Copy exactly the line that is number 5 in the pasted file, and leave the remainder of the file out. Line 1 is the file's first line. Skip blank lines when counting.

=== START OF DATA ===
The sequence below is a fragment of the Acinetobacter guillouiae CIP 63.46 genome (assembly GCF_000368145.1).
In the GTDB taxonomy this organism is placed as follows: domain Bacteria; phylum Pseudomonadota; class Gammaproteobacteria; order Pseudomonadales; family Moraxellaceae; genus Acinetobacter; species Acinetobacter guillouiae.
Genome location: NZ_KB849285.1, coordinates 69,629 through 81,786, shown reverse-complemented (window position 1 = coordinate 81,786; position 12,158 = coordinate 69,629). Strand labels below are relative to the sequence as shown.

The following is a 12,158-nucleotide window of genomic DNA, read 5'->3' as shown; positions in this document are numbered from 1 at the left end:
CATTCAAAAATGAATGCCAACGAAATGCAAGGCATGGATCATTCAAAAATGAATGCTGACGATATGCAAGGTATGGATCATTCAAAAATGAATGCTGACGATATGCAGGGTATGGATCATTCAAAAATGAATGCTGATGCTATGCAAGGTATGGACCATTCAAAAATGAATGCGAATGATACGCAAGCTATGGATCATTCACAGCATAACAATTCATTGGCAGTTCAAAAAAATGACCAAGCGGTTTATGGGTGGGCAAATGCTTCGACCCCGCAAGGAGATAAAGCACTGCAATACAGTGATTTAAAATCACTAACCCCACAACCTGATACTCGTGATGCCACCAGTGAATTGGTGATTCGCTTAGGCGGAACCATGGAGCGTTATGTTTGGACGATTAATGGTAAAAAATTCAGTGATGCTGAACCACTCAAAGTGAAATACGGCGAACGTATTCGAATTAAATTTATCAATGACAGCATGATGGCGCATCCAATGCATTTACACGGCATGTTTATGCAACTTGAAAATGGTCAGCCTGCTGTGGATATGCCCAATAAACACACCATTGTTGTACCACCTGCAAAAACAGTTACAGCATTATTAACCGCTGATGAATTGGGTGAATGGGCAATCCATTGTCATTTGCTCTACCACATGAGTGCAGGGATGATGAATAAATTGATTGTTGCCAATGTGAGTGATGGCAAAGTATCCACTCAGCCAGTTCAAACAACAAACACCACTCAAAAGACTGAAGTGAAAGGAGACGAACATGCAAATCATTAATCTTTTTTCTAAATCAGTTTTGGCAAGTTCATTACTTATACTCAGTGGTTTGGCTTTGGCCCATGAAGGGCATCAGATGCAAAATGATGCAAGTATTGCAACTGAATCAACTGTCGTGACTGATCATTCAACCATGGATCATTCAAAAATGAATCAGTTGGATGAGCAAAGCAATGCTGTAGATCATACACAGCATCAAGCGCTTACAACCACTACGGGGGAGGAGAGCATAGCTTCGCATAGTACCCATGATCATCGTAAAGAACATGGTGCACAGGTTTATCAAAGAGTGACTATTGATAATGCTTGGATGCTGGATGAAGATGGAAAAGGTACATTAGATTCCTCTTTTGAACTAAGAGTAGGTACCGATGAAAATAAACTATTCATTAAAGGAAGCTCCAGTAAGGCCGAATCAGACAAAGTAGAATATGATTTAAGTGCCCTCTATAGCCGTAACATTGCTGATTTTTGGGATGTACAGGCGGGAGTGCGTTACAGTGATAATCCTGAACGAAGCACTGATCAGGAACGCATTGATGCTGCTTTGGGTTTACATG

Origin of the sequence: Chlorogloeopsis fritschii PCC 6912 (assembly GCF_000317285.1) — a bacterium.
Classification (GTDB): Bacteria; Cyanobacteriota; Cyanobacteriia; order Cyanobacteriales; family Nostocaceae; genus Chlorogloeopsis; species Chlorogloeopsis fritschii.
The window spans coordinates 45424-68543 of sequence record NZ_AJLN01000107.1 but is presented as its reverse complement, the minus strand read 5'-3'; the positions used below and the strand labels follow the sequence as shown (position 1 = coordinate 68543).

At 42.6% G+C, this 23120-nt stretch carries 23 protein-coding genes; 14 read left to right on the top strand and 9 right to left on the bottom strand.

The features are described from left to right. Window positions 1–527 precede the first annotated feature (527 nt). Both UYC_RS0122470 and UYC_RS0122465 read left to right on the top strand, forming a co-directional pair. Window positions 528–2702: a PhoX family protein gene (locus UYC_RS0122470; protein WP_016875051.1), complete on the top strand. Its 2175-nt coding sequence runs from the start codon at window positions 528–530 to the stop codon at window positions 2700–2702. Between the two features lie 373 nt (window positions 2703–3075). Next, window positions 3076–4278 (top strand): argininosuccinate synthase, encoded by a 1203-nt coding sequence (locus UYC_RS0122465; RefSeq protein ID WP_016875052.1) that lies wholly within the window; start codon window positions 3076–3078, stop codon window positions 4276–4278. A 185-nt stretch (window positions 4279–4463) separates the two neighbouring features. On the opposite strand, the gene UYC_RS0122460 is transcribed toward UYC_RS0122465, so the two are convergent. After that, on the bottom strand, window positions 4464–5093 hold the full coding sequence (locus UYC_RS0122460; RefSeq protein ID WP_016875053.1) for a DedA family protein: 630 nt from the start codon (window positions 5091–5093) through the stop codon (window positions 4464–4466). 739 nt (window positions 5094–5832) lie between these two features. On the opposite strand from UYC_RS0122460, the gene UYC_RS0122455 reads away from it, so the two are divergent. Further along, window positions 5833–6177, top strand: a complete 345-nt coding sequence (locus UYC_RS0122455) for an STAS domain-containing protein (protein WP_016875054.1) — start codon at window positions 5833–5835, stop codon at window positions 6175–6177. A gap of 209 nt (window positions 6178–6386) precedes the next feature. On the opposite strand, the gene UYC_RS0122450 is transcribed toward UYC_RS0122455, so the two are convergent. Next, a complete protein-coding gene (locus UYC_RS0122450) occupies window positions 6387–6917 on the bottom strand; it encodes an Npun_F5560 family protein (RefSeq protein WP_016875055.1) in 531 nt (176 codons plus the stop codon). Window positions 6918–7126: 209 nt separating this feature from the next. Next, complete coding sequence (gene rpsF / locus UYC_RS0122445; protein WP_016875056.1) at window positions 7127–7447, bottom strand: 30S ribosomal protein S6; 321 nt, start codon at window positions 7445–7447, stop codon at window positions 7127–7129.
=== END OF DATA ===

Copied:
CATTCAAAAATGAATGCCAACGAAATGCAAGGCATGGATCATTCAAAAATGAATGCTGACGATATGCAAGGTATGGATCATTCAAAAATGAATGCTGACGATATGCAGGGTATGGATCATTCAAAAATGAATGCTGATGCTATGCAAGGTATGGACCATTCAAAAATGAATGCGAATGATACGCAAGCTATGGATCATTCACAGCATAACAATTCATTGGCAGTTCAAAAAAATGACCAAGCGGTTTATGGGTGGGCAAATGCTTCGACCCCGCAAGGAGATAAAGCACTGCAATACAGTGATTTAAAATCACTAACCCCACAACCTGATACTCGTGATGCCACCAGTGAATTGGTGATTCGCTTAGGCGGAACCATGGAGCGTTATGTTTGGACGATTAATGGTAAAAAATTCAGTGATGCTGAACCACTCAAAGTGAAATACGGCGAACGTATTCGAATTAAATTTATCAATGACAGCATGATGGCGCATCCAATGCATTTACACGGCATGTTTATGCAACTTGAAAATGGTCAGCCTGCTGTGGATATGCCCAATAAACACACCATTGTTGTACCACCTGCAAAAACAGTTACAGCATTATTAACCGCTGATGAATTGGGTGAATGGGCAATCCATTGTCATTTGCTCTACCACATGAGTGCAGGGATGATGAATAAATTGATTGTTGCCAATGTGAGTGATGGCAAAGTATCCACTCAGCCAGTTCAAACAACAAACACCACTCAAAAGACTGAAGTGAAAGGAGACGAACATGCAAATCATTAATCTTTTTTCTAAATCAGTTTTGGCAAGTTCATTACTTATACTCAGTGGTTTGGCTTTGGCCCATGAAGGGCATCAGATGCAAAATGATGCAAGTATTGCAACTGAATCAACTGTCGTGACTGATCATTCAACCATGGATCATTCAAAAATGAATCAGTTGGATGAGCAAAGCAATGCTGTAGATCATACACAGCATCAAGCGCTTACAACCACTACGGGGGAGGAGAGCATAGCTTCGCATAGTACCCATGATCATCGTAAAGAACATGGTGCACAGGTTTATCAAAGAGTGACTATTGATAATGCTTGGATGCTGGATGAAGATGGAAAAGGTACATTAGATTCCTCTTTTGAACTAAGAGTAGGTACCGATGAAAATAAACTATTCATTAAAGGAAGCTCCAGTAAGGCCGAATCAGACAAAGTAGAATATGATTTAAGTGCCCTCTATAGCCGTAACATTGCTGATTTTTGGGATGTACAGGCGGGAGTGCGTTACAGTGATAATCCTGAACGAAGCACTGATCAGGAACGCATTGATGCTGCTTTGGGTTTACATG